440 and Beyond: An Investigation of Illegal Street Racing in Jersey City

Copyright: mtoome / 123RF Stock Photo
Copyright: mtoome / 123RF Stock Photo

By Arantxa Lozada

The plaza on route 440 in Jersey City, NJ, is a popular meeting place for car racers. More specifically, the Dunkin Donuts’ parking lot serves as the first meeting point before the illegal activity takes place. On any given day or weekend around midnight, you could find a group of low riding Hondas and Toyotas and modified Mazda’s getting ready to head to illegal street races, and today is no different.

“It’s beautiful weather outside for a race,” Ivan Martinez, 22, from Jersey City says as he leans on his 1985 black Toyota Celica, GTS.

He refers to the lack of snow on the ground and the brisk 56-degree weather with clear skies. Ivan a business student from Rutgers University takes pride in his car, which he modified and built practically from scratch.

“It has a turbo engine, 1 JZ GTE motor from a Supra. I put a lot of money in this car. We all did,” nodding to his friends David and Jay, who are sitting on the curve scrolling through their Smartphone’s.

Whenever you hear the term street racing Jersey City is not high up on the radar. Street racing has been glamorized, managing to stay in pop-culture headlines such as with the death of actor Paul Walker, known for his roles in the “Fast and the Furious” trilogies, and continuing with the street racing antics that led to the arrest of pop singer Justin Bieber. But in Jersey City, street racing has taking a life of its own.

“It always starts with someone talking crap,” says mechanic David, 23, from Jersey City. “They say I’ll beat you or you got the break [a head start]. That’s how this one started.”

David receives a text from another racer, letting him know that the car meet is going to be at 12:45 a.m. in Elizabeth.

As Jay and David get into a blue 2000 Honda Civic SI, they turn to Ivan and say, “We’ll follow you.”

Whenever two racers want to challenge each other to a race, they call each other out through social media networks.

Ivan further explains, “Supposedly Rio responded to a picture that was posted on Instagram calling Jack out, so they ganna settle it.”

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Approaching a gathering crowd of teenagers and adults, ages ranging from 17-35, you can hear the excitement in their voices. Loud roaring mufflers are accompanied by the conversations, as the cars quickly approach a small plaza off the main 1&9 road, in Elizabeth. They are greeted by bright red, flashing bulbs that spell out the word Billiards located above yet another Dunkin Donuts, New China Kitchen Chinese restaurant, and Checks Cashed store.

At 1am, the plaza parking lot, which would normally be vacant, is overflowing with approximately 40 cars. The food plaza is beginning to look a lot like used car dealership. Hondas, Acuras, Toyotas, and Supras all parked along the edges of the lot with a crowd quickly forming around the two racers.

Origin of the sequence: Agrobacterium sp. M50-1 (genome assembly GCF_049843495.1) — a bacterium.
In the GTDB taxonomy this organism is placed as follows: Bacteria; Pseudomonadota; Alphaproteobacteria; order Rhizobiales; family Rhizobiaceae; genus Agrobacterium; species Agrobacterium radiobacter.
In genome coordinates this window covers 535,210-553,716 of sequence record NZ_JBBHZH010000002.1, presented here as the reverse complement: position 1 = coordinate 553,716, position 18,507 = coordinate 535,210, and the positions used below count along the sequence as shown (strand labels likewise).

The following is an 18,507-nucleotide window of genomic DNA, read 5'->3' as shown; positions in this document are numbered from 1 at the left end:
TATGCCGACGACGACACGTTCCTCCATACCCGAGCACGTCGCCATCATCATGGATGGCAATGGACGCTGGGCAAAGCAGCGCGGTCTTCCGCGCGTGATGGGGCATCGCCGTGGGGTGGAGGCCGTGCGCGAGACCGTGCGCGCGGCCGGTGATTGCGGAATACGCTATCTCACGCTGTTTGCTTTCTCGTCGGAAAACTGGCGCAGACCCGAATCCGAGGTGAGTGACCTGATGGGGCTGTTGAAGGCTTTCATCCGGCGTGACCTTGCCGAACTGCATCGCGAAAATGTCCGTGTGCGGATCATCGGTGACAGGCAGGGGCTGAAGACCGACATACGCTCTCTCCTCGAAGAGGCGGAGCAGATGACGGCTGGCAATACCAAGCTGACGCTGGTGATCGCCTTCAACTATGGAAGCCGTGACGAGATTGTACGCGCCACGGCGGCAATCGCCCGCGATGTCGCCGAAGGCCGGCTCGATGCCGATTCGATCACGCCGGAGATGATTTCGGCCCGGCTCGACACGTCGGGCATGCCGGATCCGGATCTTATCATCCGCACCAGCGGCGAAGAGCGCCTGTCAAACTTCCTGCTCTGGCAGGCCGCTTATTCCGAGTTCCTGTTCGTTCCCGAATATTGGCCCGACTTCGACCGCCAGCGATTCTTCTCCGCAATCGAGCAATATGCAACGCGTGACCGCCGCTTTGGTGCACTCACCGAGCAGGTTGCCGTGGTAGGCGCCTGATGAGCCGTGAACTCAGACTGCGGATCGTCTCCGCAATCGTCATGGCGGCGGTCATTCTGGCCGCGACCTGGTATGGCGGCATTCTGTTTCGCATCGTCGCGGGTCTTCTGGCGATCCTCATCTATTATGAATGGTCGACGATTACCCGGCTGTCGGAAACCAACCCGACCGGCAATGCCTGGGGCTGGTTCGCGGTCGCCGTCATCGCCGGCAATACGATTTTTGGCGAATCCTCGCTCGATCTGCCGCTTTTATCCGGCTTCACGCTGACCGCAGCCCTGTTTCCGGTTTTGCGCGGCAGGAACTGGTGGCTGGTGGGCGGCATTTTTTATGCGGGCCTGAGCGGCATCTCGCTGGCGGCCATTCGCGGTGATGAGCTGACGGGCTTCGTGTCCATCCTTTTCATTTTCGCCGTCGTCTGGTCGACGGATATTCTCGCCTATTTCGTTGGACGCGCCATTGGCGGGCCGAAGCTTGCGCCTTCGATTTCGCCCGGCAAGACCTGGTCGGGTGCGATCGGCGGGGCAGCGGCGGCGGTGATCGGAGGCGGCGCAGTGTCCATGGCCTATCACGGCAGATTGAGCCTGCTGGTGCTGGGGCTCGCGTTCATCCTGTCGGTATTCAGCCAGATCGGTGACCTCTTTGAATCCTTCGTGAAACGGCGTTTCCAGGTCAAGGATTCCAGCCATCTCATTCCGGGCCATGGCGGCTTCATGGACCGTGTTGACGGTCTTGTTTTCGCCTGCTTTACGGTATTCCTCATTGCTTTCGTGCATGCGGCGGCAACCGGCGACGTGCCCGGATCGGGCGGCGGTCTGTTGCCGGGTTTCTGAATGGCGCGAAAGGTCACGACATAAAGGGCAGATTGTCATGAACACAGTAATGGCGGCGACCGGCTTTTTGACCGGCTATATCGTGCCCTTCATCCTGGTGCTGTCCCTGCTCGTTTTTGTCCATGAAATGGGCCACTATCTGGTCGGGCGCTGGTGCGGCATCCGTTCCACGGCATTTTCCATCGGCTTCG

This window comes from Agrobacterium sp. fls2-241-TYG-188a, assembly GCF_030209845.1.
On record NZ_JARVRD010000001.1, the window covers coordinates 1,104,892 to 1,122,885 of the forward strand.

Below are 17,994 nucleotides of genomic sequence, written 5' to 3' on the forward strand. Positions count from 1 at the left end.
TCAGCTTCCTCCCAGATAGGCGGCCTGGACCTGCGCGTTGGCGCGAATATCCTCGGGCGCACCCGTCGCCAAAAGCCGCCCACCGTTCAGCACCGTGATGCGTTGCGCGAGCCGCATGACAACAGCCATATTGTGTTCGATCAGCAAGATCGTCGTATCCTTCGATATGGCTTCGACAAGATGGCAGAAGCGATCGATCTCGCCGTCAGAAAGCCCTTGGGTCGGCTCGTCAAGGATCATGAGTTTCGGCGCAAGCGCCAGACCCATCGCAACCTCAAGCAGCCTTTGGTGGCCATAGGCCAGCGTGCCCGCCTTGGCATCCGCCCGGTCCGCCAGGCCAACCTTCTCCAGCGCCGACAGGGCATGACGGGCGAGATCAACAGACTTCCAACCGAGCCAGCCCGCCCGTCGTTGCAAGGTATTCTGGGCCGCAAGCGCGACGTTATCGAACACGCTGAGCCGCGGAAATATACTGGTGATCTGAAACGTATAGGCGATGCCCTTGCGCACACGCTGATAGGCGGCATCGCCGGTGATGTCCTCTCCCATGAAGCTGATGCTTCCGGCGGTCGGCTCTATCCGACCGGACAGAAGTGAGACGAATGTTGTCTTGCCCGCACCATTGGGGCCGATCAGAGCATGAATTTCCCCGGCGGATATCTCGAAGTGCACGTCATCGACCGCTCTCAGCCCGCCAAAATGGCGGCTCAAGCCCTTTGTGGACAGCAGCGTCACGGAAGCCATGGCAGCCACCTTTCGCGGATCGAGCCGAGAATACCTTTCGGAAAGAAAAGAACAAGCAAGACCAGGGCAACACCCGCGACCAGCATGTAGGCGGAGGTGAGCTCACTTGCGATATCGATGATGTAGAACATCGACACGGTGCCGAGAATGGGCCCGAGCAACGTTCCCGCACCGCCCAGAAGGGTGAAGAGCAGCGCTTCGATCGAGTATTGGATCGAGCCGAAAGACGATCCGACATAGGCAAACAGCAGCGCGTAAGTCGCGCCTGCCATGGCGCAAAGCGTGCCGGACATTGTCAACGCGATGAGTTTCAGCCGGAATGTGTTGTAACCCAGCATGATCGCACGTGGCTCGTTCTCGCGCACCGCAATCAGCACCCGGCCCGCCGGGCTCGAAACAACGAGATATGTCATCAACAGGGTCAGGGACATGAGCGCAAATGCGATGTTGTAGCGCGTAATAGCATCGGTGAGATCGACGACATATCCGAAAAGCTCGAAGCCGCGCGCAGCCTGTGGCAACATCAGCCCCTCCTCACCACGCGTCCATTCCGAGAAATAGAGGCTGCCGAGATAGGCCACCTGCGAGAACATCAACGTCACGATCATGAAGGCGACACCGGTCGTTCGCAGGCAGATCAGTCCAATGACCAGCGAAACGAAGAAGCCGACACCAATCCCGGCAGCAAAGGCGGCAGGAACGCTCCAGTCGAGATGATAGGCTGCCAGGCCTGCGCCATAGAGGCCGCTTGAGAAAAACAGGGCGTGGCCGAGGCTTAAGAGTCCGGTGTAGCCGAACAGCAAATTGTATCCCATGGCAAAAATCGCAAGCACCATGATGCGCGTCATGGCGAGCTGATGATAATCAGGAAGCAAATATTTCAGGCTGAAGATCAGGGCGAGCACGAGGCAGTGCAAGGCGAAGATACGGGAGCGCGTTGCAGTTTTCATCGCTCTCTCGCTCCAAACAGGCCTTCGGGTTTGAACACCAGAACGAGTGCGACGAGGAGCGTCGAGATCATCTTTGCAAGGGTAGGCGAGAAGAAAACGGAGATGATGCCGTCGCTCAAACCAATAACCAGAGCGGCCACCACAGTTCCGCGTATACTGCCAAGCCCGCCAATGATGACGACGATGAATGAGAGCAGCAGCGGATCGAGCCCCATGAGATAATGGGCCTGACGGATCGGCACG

Referring to the obscene amount of people Jay states, “The police don’t say anything as long as you’re not being too loud […] What can they do? We’re not doing anything wrong. People don’t care as long as it doesn’t get crazy.”

Walking further into the other end of the plaza, you can get a stronger scent of gasoline and what appears to be 93-octane gas. Abandon truck parts are scattered throughout the lot, no stores on this end, no parking spots painted on the ground just open space filled with car fanatics eager to see who is racing. Around 80 people crowd these two drivers, 72 males and 8 females.

Rio, 33, from Union City, who drives a 1993 red Honda Civic hatchback with black rims and a white sticker the reads “Showtime,” waste no time stating, “Let’s pop hoods.”

When drivers agree to reveal what is under their hood, it symbolically locks them into the race.

“When they pop hoods, they make sure what you said was in there is correct […] no surprises,” according to Jay.

He continues to say “You can have anything you want, but when you are going to race someone, you have to tell him what you have, you have to agree on it […] if not, than you have to settle it. You have to agree, that’s the main thing.”

The two racer’s Rio and Jack begin analyze each other’s engines.

Jack is a Hispanic male with a trimmed beard that frames his face. He is wearing a white T-shirt and black sweat pants. Pulling out a yellow flashlight from his pocket, he continues to examine underneath the hood of the Civic.

Rio, a Puerto Rican Jersey City resident, checks out Jack’s all white 1997 Honda Civic Coupe, while a crowd of eager fans can’t help but take a peak at what the two drivers have to offer, whispering words like “K-series,” and “Carbon fiber.”

Both drivers seem to agree it’s a fair race because of the cars’ similar features. Both cars have a K-series engine, carbon fiber hoods [material that will lighten the weight of the car] and Lexan [plastic material meant to replace the glass in the car also to lighten the weight].

As Jack picks up his sweat pants, he turns to Rio and says, “Alright how much you throwing down?”

During a race cash prizes are usually discussed beforehand or if decided that same night members of each racer’s crew may pitch in to come up with the money.

“If you’re racing and I throw down $100 and you win, then I just made $200, but if you lose then that’s it,” explains Ivan.

The racers agree on $1,500.

Cash is being handed from all directions. A mutual party who is wearing a black hooded sweater-shirt, with a black T-shirt peaking through the bottom, and dark jeans proceeds to count the money.